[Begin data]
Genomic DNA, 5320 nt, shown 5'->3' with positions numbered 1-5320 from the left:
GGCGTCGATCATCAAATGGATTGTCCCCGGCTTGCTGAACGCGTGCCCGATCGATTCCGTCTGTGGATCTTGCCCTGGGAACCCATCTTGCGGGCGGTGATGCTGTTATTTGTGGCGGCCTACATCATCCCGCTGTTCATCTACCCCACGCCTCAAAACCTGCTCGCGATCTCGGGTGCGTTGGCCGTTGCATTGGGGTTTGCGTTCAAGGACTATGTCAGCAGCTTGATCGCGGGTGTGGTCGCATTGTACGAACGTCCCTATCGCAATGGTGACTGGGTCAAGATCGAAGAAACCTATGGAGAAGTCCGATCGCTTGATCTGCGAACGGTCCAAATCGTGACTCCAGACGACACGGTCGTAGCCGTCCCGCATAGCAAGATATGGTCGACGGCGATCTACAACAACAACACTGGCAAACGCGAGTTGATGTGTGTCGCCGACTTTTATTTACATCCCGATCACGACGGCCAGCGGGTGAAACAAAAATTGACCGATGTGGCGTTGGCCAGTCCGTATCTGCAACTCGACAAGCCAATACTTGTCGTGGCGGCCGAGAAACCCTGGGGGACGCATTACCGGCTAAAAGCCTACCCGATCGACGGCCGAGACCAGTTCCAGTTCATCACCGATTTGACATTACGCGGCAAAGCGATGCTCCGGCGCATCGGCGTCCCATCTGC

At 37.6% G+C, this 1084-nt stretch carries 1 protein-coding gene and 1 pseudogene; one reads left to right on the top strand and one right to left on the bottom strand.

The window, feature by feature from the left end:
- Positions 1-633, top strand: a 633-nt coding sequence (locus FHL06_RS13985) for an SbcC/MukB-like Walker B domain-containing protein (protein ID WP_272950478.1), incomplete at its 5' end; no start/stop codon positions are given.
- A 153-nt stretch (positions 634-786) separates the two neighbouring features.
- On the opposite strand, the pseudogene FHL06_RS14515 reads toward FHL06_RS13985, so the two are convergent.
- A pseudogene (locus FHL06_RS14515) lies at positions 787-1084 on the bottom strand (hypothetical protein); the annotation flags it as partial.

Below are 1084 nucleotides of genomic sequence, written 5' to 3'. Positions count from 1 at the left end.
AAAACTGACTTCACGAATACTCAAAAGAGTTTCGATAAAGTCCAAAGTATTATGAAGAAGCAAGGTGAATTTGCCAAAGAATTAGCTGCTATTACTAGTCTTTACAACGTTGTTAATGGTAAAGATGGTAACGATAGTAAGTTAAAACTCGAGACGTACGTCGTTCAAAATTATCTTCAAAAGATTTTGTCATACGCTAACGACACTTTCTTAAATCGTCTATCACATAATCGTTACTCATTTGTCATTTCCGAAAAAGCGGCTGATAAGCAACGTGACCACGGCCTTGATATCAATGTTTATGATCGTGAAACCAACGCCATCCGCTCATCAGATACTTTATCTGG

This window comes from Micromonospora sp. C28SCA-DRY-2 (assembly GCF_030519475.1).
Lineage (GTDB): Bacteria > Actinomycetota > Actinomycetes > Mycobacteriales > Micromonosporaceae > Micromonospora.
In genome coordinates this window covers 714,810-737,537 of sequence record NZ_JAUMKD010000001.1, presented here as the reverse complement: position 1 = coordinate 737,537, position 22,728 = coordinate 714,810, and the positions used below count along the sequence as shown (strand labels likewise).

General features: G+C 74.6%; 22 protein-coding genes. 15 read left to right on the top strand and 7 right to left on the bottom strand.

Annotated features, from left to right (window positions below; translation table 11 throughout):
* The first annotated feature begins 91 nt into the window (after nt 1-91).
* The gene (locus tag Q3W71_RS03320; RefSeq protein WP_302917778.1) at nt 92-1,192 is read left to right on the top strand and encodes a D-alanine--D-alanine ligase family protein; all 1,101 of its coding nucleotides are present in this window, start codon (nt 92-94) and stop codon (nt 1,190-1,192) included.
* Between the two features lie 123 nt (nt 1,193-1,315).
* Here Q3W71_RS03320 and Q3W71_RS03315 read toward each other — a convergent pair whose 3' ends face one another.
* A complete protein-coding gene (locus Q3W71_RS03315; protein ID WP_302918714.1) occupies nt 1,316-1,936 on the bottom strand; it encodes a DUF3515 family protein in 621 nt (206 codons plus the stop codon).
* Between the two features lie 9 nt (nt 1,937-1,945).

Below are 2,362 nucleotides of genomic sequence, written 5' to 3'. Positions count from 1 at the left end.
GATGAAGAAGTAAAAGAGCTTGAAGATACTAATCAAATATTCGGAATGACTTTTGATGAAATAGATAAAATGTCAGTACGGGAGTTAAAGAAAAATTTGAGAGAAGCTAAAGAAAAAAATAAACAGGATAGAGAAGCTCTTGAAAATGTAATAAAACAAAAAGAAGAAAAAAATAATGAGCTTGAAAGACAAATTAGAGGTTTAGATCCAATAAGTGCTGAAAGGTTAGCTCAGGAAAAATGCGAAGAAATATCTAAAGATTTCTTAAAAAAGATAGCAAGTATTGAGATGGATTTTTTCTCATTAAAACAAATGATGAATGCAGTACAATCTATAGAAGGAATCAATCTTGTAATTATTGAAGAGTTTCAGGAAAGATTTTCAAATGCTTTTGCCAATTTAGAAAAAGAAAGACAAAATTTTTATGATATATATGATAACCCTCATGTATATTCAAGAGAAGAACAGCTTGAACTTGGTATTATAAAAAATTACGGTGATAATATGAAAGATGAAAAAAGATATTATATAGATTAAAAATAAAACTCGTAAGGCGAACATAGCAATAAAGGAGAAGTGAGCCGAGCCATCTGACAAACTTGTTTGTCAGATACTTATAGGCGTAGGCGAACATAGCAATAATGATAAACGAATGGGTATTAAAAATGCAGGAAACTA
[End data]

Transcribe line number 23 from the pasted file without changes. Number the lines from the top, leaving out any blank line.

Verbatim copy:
GATGAAGAAGTAAAAGAGCTTGAAGATACTAATCAAATATTCGGAATGACTTTTGATGAAATAGATAAAATGTCAGTACGGGAGTTAAAGAAAAATTTGAGAGAAGCTAAAGAAAAAAATAAACAGGATAGAGAAGCTCTTGAAAATGTAATAAAACAAAAAGAAGAAAAAAATAATGAGCTTGAAAGACAAATTAGAGGTTTAGATCCAATAAGTGCTGAAAGGTTAGCTCAGGAAAAATGCGAAGAAATATCTAAAGATTTCTTAAAAAAGATAGCAAGTATTGAGATGGATTTTTTCTCATTAAAACAAATGATGAATGCAGTACAATCTATAGAAGGAATCAATCTTGTAATTATTGAAGAGTTTCAGGAAAGATTTTCAAATGCTTTTGCCAATTTAGAAAAAGAAAGACAAAATTTTTATGATATATATGATAACCCTCATGTATATTCAAGAGAAGAACAGCTTGAACTTGGTATTATAAAAAATTACGGTGATAATATGAAAGATGAAAAAAGATATTATATAGATTAAAAATAAAACTCGTAAGGCGAACATAGCAATAAAGGAGAAGTGAGCCGAGCCATCTGACAAACTTGTTTGTCAGATACTTATAGGCGTAGGCGAACATAGCAATAATGATAAACGAATGGGTATTAAAAATGCAGGAAACTA